World News

    Afghan Delegation to Meet Taliban Leader in Pakistan

    Afghan officials seeking peace with the Taliban say they will soon travel to Pakistan to speak to Taliban second-in-command Mullah Abdul Ghani Baradar.

    An announcement from Afghan President Hamid Karzai's office following a London summit Wednesday said that an agreement was reached in London for a delegation from Afghanistan's High Peace Council to meet in the near future with Baradar.

    The High Peace Council is the Afghan body tasked with opening negotiations with Taliban insurgents.

    Speaking to reporters in Islamabad, Pakistani Prime Minister Nawaz Sharif's special assistant on foreign affairs, Tariq Fatemi, said Pakistan has no objection to the meeting.

    "We will play a supporting role because we recognize that peace and stability in Afghanistan is essential for peace and stability in Pakistan and we want to live as good neighbors," Fatemi said.



    In Kabul, the U.S. ambassador to Afghanistan expressed hope that a security agreement with the Afghan government is within reach.

    "I think we are close to concluding a bilateral security agreement which we regard as an important thing for the future of Afghanistan and the future of our relationship," Ambassador James Cunningham said.

    But he also cautioned that not much can be accomplished unless agreement is reached on the issue of U.S. legal authority over the remaining American troops in Afghanistan.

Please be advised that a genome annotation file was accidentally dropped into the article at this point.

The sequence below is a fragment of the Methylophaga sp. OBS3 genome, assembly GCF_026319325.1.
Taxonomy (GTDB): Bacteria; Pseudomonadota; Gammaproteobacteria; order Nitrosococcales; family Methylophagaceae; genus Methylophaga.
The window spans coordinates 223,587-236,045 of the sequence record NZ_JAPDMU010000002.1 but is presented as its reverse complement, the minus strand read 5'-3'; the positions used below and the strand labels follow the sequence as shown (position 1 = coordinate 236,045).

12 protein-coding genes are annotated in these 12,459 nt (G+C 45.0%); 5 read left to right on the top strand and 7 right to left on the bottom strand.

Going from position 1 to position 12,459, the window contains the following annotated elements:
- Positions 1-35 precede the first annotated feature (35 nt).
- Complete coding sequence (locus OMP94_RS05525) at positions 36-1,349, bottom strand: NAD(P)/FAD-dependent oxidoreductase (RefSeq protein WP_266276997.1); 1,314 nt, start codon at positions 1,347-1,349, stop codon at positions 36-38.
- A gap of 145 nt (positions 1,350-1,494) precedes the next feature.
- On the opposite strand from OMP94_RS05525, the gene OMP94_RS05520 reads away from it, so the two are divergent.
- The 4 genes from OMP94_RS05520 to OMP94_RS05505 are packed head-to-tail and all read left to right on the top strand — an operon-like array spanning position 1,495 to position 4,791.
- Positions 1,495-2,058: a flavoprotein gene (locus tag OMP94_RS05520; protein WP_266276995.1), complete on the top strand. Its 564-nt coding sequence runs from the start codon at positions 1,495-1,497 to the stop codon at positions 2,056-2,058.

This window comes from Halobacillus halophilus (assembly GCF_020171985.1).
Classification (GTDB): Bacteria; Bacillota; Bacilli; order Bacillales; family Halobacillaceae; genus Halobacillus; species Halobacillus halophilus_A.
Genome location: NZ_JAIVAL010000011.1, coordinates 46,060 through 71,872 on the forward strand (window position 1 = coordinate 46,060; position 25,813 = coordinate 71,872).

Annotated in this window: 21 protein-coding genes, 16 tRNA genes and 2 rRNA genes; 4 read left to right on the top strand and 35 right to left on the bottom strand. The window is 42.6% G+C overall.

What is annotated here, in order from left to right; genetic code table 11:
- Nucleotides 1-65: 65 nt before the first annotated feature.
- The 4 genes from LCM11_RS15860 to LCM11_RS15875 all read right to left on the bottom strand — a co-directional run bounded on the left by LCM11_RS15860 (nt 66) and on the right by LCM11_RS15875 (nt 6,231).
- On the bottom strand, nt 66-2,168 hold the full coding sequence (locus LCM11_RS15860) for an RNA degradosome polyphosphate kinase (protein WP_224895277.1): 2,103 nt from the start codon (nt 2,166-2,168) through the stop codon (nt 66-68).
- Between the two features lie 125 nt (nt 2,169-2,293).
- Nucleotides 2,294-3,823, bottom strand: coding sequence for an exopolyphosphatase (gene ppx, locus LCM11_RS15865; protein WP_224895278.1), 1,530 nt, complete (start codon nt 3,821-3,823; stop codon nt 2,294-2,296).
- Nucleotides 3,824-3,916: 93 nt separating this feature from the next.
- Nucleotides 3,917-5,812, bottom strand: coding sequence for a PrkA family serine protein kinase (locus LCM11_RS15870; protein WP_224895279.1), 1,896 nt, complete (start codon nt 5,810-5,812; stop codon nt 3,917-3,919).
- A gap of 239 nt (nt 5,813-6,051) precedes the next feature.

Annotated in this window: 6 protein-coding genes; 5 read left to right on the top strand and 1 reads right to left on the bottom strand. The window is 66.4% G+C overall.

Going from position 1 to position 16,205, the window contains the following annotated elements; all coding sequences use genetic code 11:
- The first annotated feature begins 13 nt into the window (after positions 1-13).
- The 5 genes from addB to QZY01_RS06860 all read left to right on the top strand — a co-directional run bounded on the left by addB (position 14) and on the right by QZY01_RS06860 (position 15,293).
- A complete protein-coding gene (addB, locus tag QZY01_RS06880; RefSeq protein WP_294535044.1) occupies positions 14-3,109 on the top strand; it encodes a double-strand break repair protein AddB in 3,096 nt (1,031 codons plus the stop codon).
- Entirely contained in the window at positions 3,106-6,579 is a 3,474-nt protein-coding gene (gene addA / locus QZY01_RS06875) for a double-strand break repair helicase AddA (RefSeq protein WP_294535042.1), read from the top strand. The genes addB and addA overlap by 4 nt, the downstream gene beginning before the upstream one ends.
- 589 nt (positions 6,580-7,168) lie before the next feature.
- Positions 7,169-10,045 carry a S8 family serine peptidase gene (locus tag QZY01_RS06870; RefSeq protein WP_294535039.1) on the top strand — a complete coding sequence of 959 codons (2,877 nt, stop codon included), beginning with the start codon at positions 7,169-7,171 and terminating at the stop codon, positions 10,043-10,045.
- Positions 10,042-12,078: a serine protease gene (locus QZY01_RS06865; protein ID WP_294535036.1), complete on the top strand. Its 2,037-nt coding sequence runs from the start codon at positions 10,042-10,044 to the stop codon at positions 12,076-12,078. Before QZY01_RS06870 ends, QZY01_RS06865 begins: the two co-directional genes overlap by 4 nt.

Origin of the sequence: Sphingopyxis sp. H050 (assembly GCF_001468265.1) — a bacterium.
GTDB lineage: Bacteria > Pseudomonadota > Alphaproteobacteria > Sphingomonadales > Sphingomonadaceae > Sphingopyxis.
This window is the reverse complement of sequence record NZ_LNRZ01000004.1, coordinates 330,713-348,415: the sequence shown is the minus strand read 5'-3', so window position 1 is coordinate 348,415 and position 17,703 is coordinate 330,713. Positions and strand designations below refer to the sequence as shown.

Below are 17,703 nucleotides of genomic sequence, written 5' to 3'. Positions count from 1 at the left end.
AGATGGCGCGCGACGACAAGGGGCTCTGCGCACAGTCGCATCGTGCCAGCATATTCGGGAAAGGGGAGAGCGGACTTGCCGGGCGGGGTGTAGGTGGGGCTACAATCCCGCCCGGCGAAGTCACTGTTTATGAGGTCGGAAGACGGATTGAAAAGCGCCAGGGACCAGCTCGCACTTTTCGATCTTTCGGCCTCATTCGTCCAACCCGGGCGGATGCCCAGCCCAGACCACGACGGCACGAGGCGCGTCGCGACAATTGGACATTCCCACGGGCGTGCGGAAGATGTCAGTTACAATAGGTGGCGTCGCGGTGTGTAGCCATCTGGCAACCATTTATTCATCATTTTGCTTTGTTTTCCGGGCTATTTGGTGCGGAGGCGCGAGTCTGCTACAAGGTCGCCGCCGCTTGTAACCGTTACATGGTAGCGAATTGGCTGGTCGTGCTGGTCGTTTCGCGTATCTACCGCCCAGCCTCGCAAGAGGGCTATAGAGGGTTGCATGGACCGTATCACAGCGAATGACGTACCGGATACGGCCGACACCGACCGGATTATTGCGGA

"This is a sensitive issue as you know. President Karzai reserved that issue to consultation with the Jirga and we respect that. The document does provide for U.S. legal authority over U.S. military personnel. And it is just a fact that if the agreement isn't concluded, much of what we hope to do together with Afghanistan in the future, won't be possible."



    For almost a year, Washington and Kabul have been seeking to conclude a Bilateral Security Agreement that will help determine how many U.S. soldiers and bases remain in Afghanistan after most foreign combat troops exit by the end of next year.

    Washington demands that its troops be immune from Afghan law and tried in the United States instead.

    Baradar was arrested in Pakistan in 2010 and remains there under Pakistani supervision even after his release from prison last month.

    The decision for Afghan officials to meet Baradar was made in London Tuesday at a meeting attended by President Karzai, Pakistani Prime Minister Nawaz Sharif and British Prime Minister David Cameron.

    Reports after the meeting said Mr. Sharif will travel to Afghanistan next week for high-level meetings.

    Featured Videos

    Your JavaScript is turned off or you have an old version of Adobe's Flash Player. Get the latest Flash player.
    Vietnamese-American Youth Optimistic About Obama's Visit to Vietnami
    X
    Elizabeth Lee
    May 22, 2016 6:04 AM
    U.S. President Barack Obama's visit to Vietnam later this month comes at a time when Vietnam is seeking stronger ties with the United States. Many Vietnamese Americans, especially the younger generation, are optimistic Obama’s trip will help further reconciliation between the two former foes. Elizabeth Lee has more from the community called "Little Saigon" located south of Los Angeles.
    Video

    Video Vietnamese-American Youth Optimistic About Obama's Visit to Vietnam

    U.S. President Barack Obama's visit to Vietnam later this month comes at a time when Vietnam is seeking stronger ties with the United States. Many Vietnamese Americans, especially the younger generation, are optimistic Obama’s trip will help further reconciliation between the two former foes. Elizabeth Lee has more from the community called "Little Saigon" located south of Los Angeles.
    Video

    Video First-generation, Afghan-American Student Sets Sights on Basketball Glory